I've seen much better examples of these camo patterns in 15mm, but try as I might I don't seem to be able to match that standard.


Here's my next stage of experimentation. On the left, before spots; on the right, after spots.

The addition of spots certainly makes it look more like what I'm going for, though I think I should probably go for fewer, less evenly-spaced spots.

Sunday, 14 May 2017

PaK36 sabot bases — WiP Part 3: The Greenery

Once the dirt layer is thoroughly dry, the greenery goes on.

I start with a layer of strand grass flock, applied in blotches so that some of the underlying dirt shows through.

Next is some bushy stuff. This is Woodland Scenics Coarse Turf.

Again, it's applied in small blotches. I've found that I need to squash it down into the glue spots and leave it until it's absolutely set before brushing away the excess. If the glue is too thin, and/or not yet cured, then the springy foam rubber that it's made from just falls away.

The gun base at the bottom of the picture hasn't yet had all the excess cleared away.

This is as far as I'll go with the infantry base, to the left.

Almost last, on the gun bases, I glued some small bits of Woodland Scenics Clump Foliage.

I want some larger bushes around the gun, but I don't want so much that it will obscure the whole thing. Unlike the crew, who would probably be much happier completely out of sight.

In this close-up, you can see some of the MDF dirt nestling in the nooks and crannies of the gun. I could wash it out, but when you're not looking at it from 10cm away it actually adds to the weathering of the gun, so I'll probably leave it.

And here's one of the guns, complete with some extemporized crew.

These are just some figures I already had painted and based, but as you see, any old figures blend quite well into the sabot base, and are held there reasonably firmly by the magnets.

Once all the glue is dry, I'll give it a couple of squirts with matte varnish, which will help all the various types of flock stay where they are. And then the base will be done.

Part One
Part Two

PaK36 sabot bases — WiP Part 2: The Dirt

Now the guns and bases are painted. The bases aren't painted very smoothly except around the edges; they don't have to be, all of the top surfaces will eventually be covered with various textural materials.

I also haven't bothered smoothing out the hard channels in the surface of the bases, as those same textural materials will soften the hard edges quite successfully without going to all the extra work.

I use a slightly dilute mix of PVA glue (4 parts glue to 1 part water) to fix the first layer of texture. The dilution allows it to spread more easily, and it also slightly increases the glue's working time.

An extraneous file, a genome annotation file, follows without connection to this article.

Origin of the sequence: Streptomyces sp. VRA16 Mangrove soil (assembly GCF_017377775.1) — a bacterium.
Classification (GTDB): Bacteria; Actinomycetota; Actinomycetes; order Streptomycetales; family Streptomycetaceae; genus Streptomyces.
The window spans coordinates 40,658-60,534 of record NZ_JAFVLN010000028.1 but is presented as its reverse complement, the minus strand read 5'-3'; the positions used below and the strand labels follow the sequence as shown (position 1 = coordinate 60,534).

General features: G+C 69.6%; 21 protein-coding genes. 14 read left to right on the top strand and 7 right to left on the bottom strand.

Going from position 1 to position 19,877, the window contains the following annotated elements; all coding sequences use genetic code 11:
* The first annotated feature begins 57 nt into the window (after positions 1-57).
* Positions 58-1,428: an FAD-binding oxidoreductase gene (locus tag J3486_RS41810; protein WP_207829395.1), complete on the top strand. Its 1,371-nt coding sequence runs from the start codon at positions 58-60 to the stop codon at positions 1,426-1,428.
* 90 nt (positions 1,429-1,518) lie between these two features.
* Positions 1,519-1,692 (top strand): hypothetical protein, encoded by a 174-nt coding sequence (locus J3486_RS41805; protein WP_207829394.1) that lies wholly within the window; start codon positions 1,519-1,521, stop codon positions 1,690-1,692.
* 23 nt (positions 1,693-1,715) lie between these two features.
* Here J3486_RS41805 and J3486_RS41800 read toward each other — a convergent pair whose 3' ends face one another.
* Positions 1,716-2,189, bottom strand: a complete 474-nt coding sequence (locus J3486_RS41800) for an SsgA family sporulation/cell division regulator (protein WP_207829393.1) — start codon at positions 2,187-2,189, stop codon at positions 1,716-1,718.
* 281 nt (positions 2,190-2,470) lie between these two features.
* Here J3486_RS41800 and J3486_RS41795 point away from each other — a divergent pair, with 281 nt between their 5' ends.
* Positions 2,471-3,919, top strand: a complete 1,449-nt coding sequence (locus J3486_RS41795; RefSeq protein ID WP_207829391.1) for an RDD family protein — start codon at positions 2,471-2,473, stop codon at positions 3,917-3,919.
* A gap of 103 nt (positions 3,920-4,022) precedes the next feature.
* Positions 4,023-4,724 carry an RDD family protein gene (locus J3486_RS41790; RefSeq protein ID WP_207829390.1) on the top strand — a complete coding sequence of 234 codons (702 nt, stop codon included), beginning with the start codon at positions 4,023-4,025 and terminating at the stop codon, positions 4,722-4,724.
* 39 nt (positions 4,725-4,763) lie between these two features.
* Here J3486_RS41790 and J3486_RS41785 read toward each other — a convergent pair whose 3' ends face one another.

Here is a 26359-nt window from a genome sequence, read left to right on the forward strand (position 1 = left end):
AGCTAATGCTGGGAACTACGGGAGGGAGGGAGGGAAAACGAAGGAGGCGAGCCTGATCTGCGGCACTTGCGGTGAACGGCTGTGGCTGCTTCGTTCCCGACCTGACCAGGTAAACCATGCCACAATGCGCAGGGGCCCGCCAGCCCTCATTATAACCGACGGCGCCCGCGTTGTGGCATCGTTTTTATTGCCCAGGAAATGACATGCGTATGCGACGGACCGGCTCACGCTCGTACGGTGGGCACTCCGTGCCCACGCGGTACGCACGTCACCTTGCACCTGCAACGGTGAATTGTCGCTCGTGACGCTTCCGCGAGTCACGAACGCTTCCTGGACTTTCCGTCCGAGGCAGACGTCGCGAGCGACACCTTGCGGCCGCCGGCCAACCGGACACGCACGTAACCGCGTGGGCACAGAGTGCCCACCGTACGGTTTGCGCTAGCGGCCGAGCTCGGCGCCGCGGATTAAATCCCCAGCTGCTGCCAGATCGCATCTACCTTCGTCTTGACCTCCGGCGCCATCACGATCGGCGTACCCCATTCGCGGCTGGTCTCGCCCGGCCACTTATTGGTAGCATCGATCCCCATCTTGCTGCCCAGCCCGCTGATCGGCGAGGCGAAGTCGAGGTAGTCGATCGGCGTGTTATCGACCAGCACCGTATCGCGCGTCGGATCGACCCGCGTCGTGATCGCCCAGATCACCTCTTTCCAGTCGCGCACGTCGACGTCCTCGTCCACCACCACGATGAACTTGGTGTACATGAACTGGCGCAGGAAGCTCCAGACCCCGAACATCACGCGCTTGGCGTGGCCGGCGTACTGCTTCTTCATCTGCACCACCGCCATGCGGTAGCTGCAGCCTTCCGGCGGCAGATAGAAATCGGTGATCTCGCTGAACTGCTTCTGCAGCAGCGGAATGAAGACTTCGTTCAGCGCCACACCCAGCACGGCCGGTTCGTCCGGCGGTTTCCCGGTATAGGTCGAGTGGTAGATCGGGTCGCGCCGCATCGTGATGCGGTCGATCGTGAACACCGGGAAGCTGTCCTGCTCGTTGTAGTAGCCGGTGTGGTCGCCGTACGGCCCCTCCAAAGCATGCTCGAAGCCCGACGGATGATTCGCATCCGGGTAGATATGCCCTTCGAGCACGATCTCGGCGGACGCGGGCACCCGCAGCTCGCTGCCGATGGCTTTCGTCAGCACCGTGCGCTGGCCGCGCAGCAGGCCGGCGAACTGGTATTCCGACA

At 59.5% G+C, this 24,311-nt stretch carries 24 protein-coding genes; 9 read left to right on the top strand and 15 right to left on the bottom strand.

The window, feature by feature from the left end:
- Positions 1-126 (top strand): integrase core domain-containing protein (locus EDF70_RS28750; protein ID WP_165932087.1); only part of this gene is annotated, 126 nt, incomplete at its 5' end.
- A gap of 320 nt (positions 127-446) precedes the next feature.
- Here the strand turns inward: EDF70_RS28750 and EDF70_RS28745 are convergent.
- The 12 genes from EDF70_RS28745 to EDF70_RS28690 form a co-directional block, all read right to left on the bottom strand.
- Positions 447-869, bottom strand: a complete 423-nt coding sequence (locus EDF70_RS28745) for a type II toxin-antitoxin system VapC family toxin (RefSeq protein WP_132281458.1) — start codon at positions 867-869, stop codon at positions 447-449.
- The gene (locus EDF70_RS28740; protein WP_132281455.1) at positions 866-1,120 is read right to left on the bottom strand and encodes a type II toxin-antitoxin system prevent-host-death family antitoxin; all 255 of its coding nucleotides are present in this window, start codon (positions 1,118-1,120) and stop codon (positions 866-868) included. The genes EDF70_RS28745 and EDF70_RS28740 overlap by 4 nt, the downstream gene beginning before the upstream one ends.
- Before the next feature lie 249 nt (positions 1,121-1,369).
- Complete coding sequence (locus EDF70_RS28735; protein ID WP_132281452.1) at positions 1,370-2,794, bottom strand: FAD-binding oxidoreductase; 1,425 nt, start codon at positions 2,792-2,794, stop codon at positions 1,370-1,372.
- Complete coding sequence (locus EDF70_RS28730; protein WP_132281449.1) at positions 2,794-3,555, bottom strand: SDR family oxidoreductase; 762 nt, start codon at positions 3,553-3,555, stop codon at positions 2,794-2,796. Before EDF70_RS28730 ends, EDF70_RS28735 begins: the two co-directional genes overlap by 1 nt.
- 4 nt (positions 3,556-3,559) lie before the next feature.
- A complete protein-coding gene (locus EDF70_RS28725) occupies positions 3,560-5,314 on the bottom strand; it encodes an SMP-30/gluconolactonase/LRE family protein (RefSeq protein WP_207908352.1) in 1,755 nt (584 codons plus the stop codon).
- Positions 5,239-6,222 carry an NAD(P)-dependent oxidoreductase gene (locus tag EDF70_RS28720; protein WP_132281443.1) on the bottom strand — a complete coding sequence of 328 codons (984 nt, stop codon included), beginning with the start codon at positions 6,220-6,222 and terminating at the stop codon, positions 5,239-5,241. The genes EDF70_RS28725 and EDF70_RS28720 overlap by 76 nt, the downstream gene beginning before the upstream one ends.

I've got into the habit of texturing the bases in several stages, because in summer the glue goes off quite quickly, and I want it to still be very liquid when the textural material goes on so that it will soak through it. It's late autumn here in New Zealand at the moment, so that's not really necessary, but habits are hard to break.

I'm careful not to allow any of the glue over the lips of the crew cavities; the washers they're based on are already quite a close fit, so there's no room to spare.

On goes the first part of the first layer.

This will be the "dirt", over which will go other materials to represent turf and other foliage. It's not actual dirt; it's actually MDF sawdust that I've coloured with acrylic paint and re-ground to a powder, with some ground-up model railway ballast added for stones.

There's no particular reason I can think of not to use actual dirt for this stage, as long as it's perfectly dry and ground suitably fine. The MDF just guarantees a consistent colour across a whole lot of bases.

Here's the first "dirt" layer complete on all the bases — the two guns, and an extra for a command group, if required.

Something I didn't expect is that the MDF "dirt" appears to be magnetic. I don't know why, maybe it's the ferric oxide in the pigment I used to colour it? It's not important in any case. Once the glue has dried, it will brush and blow away quite easily.

Part One
Part Three

Saturday, 13 May 2017

PaK36 sabot bases — WiP Part 1: The Bases

I found a blister of Battlefront's 15mm German PaK36 37mm anti-tank guns in my stash of unbuilt stuff.

 Regrettably, the crew figures supplied with it are mostly dressed in camo smocks and helmet covers, so they're not really suitable for my 1939-40 German army unless I field them as SS — which I am reluctant to do, because frankly the SS were a real pack of bastards. I don't really fancy the idea of commanding a bunch of war criminals, even in make-believe.